6:43 PM PDT 3/21/2014 by Alex Ben Block
This is the latest lawsuit over the distributors' practice of only paying profit participants based on 20 percent of what they receive instead of 100 percent of their sales.
Metro-Goldwyn-Mayer Inc. is the latest studio to be hit with a class action lawsuit challenging the way home video profits are parceled out.
In a suit filed Friday in Los Angeles Superior Court, Joan J. Buck challenges the industry policy of taking just 20 percent of the receipts from the home video release of a movie as the basis for determining the payments to profit participants. Buck's suit says the residuals should be paid on 100 percent of what the studio receives from all post-theatrical release markets.
Buck is seeking additional residual payments from the 1965 comedy What's New Pussycat?, which her late father, Jules Buck, produced.
“When home video distribution was in its infancy, and studios such as MGM had not yet established in-house home video departments or subsidiaries,” says the suit, “the large, independent home video distributors paid a flat 20 percent royalty to the studios from home video sales. The studios, including MGM, then paid profit participants based on the 20 percent royalty received by the studios.”
“However,” continues the suit, “after the studios established their own home video divisions, they continued the practice of only reporting 20 percent of actual receipts to profit participants, as if the profits earned by these divisions were not their own and not subject to eventual disbursement to the profit participants as well.”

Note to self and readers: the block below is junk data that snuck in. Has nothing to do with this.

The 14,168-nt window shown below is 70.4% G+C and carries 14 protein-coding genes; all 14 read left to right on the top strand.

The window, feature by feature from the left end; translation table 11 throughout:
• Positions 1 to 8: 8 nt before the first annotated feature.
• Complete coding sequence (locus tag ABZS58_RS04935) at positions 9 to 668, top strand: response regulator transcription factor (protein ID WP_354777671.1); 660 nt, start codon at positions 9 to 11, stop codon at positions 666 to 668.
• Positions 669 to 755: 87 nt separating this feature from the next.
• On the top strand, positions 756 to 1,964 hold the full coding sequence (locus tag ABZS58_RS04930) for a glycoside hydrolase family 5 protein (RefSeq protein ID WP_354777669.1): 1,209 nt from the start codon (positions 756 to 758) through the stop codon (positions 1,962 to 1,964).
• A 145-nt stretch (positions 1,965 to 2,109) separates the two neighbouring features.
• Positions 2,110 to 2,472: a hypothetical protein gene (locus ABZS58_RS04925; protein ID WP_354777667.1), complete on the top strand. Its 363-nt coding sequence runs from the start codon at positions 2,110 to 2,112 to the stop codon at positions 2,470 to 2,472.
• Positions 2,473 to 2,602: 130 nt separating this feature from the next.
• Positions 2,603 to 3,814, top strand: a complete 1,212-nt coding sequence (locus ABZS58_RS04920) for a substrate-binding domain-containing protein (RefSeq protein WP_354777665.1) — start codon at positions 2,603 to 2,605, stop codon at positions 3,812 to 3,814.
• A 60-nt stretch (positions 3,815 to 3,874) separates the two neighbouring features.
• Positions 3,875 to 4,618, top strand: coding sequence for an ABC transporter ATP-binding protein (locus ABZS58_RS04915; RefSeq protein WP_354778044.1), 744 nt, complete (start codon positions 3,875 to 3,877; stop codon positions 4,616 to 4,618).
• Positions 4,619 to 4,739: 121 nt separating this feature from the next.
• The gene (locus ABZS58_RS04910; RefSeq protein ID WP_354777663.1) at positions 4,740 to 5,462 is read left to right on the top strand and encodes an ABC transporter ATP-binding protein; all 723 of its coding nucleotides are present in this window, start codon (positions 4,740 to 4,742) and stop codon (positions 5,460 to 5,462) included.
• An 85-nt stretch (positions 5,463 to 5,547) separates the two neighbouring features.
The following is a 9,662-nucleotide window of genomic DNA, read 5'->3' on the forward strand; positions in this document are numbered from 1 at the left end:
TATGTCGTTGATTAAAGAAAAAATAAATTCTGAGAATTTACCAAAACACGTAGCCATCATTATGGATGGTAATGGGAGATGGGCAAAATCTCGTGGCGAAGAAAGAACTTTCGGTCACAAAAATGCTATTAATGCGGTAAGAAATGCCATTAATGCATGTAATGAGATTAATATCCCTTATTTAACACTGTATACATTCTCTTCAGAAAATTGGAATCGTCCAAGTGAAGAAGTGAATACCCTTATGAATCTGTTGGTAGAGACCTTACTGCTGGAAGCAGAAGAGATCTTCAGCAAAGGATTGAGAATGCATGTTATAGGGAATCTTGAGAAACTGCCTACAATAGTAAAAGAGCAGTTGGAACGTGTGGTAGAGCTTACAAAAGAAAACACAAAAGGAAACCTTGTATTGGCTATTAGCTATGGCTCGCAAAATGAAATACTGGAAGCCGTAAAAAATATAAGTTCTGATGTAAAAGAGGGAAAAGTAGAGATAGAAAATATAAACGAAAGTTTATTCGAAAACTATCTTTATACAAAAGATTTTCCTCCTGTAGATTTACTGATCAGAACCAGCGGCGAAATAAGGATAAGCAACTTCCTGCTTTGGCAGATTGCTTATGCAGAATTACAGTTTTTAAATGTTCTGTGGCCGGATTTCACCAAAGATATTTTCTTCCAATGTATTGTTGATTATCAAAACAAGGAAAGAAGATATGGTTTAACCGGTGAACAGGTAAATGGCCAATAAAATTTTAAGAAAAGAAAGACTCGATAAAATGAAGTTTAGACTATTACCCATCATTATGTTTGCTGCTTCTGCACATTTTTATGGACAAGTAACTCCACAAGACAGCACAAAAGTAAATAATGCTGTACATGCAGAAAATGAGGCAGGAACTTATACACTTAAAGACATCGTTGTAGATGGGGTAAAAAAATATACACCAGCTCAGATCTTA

In other words, what became standard practice in the early days of home video — paying royalties on 20 percent of total revenues — has continued.
Buck is suing for breach of contract and other items relating to money she says is due that has been improperly withheld.
At least three similar suits were filed in early 2013 over the same issue. The estate of director Colin Higgins (Foul Play) sued Paramount Pictures; the estate of director Stanley Donen (Singing in the Rain, Lucky Lady) sued Twentieth Century Fox; and the estate of actor Charles Bronson (Death Wish, Hard Times) sued Sony Pictures Entertainment. All three suits continue winding their way through the legal system.
The suit by Buck says that anyone who is a gross profit participant in a movie may join in the class action, which seeks revenues from all domestic and international distribution of their movies.
Buck's suit claims she was in the dark about what the studio was doing until recently because she had relied on the reports regularly sent by the studio to represent the full amount due.
“MGM's accounting practices,” says the suit, “have allowed MGM to wrongfully withhold a substantial amount of money it receives from home video distribution at the expense of the plaintiff and the class.”
There was no immediate response to a request for comment from a spokesperson for MGM.